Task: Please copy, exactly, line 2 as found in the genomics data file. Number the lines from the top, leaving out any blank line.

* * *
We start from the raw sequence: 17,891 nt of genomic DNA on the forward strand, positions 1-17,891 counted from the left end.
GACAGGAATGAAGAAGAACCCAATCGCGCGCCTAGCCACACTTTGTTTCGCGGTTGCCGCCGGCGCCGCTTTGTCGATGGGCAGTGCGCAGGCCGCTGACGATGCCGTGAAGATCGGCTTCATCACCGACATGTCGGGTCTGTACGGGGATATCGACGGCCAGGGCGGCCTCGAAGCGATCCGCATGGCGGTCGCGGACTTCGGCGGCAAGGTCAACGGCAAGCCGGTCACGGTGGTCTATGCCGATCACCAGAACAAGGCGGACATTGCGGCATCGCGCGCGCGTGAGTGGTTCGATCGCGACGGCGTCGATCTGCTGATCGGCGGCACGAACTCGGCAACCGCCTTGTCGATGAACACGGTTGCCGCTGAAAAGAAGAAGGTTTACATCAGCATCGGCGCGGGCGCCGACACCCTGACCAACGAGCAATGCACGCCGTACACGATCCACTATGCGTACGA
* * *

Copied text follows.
GACAGGAATGAAGAAGAACCCAATCGCGCGCCTAGCCACACTTTGTTTCGCGGTTGCCGCCGGCGCCGCTTTGTCGATGGGCAGTGCGCAGGCCGCTGACGATGCCGTGAAGATCGGCTTCATCACCGACATGTCGGGTCTGTACGGGGATATCGACGGCCAGGGCGGCCTCGAAGCGATCCGCATGGCGGTCGCGGACTTCGGCGGCAAGGTCAACGGCAAGCCGGTCACGGTGGTCTATGCCGATCACCAGAACAAGGCGGACATTGCGGCATCGCGCGCGCGTGAGTGGTTCGATCGCGACGGCGTCGATCTGCTGATCGGCGGCACGAACTCGGCAACCGCCTTGTCGATGAACACGGTTGCCGCTGAAAAGAAGAAGGTTTACATCAGCATCGGCGCGGGCGCCGACACCCTGACCAACGAGCAATGCACGCCGTACACGATCCACTATGCGTACGA